With war, crises, and widespread epidemics, the hospital had to organize its scarce human resources primarily on workload management, focusing mainly on streamlining activities. This emergency-oriented approach was necessary at the time, but today, with the return of peace and stability in northern Uganda, comes an epidemiological transition, from malnutrition and communicable diseases to non-communicable, often chronic diseases, such as diabetes and heart disease.

Although last year, the malaria epidemic caused a high tide of a 110% bed occupancy rate, crowded wards are now generally following a downward trend. This allows the hospital to focus on innovative approaches to sustainability and quality improvement. Lacor’s management has decided to focus this year on patients’ experience while consolidating quality and sustainability.

Lacor Hospital has the difficult task of providing quality service at a low cost while ensuring the sustainability of its operation. This is an important challenge because, on one hand, patients currently only pay an average of approximately 20% of the cost of the service they get. On the other hand, the cost of health products and services around the world are rising. Moreover, changes in policy can increase expenses, such as the recent change in policy on malaria treatment: severe malaria is now treated with injectable artesunate, requiring admission; admissions (in-patient department) are 15 times more expensive than out-patient department care.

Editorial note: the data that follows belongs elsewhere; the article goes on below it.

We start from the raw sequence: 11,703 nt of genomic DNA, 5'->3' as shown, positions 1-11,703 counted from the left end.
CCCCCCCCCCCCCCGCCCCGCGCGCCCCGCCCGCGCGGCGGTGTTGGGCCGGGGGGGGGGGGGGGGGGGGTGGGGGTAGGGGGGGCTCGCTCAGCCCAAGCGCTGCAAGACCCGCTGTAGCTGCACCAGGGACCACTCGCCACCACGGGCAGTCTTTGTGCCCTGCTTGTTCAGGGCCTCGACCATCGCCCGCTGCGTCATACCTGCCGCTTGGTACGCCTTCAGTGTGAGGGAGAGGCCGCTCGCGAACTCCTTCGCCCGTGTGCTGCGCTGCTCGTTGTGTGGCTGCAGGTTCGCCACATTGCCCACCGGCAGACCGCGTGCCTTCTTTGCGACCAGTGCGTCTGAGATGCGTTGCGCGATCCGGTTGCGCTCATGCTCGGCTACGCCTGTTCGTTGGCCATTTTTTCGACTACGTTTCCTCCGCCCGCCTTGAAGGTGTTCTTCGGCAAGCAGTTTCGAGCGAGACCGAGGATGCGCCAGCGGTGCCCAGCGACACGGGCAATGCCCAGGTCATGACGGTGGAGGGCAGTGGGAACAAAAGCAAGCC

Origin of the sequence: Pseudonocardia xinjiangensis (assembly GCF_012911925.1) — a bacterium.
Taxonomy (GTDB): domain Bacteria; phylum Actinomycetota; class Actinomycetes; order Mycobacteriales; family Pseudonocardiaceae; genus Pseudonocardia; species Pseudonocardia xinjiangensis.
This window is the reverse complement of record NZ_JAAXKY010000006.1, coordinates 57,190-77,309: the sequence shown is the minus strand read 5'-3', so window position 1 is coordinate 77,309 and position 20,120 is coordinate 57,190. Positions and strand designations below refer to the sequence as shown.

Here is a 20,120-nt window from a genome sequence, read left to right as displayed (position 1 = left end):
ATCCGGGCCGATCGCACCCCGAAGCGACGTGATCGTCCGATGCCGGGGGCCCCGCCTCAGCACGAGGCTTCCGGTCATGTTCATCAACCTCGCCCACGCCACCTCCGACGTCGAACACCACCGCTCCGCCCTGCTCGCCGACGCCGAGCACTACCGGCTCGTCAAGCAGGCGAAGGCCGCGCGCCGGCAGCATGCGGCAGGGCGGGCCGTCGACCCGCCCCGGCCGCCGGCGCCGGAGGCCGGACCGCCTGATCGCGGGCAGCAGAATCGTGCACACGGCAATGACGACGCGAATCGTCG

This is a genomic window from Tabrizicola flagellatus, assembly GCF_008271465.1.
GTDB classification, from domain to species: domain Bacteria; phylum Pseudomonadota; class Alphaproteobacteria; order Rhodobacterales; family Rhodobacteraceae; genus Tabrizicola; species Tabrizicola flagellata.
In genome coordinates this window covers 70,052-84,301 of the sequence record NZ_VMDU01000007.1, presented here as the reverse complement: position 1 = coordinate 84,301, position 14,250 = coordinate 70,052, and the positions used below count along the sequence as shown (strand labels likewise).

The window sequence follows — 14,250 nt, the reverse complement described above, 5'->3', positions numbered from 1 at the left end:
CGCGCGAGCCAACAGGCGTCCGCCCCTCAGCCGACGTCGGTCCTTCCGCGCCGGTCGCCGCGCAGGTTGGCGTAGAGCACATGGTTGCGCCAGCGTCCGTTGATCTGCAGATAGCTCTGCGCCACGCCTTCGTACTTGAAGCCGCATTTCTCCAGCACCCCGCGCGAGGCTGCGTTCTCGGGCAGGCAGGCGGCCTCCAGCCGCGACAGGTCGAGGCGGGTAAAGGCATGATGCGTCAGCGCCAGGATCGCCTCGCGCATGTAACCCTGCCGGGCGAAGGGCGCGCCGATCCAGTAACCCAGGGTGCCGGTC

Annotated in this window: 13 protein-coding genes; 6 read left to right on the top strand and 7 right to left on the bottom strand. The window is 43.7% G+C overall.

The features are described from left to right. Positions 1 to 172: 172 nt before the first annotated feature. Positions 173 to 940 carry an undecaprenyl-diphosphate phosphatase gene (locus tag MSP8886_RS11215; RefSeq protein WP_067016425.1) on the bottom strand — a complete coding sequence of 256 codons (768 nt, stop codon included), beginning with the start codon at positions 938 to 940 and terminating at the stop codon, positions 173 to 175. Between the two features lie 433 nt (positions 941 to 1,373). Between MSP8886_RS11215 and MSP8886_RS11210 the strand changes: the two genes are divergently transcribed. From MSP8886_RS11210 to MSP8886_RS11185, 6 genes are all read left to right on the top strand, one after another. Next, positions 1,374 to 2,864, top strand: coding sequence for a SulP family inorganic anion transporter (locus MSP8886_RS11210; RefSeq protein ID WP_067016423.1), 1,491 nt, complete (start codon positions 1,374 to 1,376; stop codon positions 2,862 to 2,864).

Faced with these multiple challenges, Lacor makes every effort to keep true to its mission by continuously adapting to the changing environment.

Lacor Hospital wouldn’t be the institution it is today without the people and organizations throughout the world supporting it, and the staff working there. Teasdale-Corti Foundation thanks each and every one of you.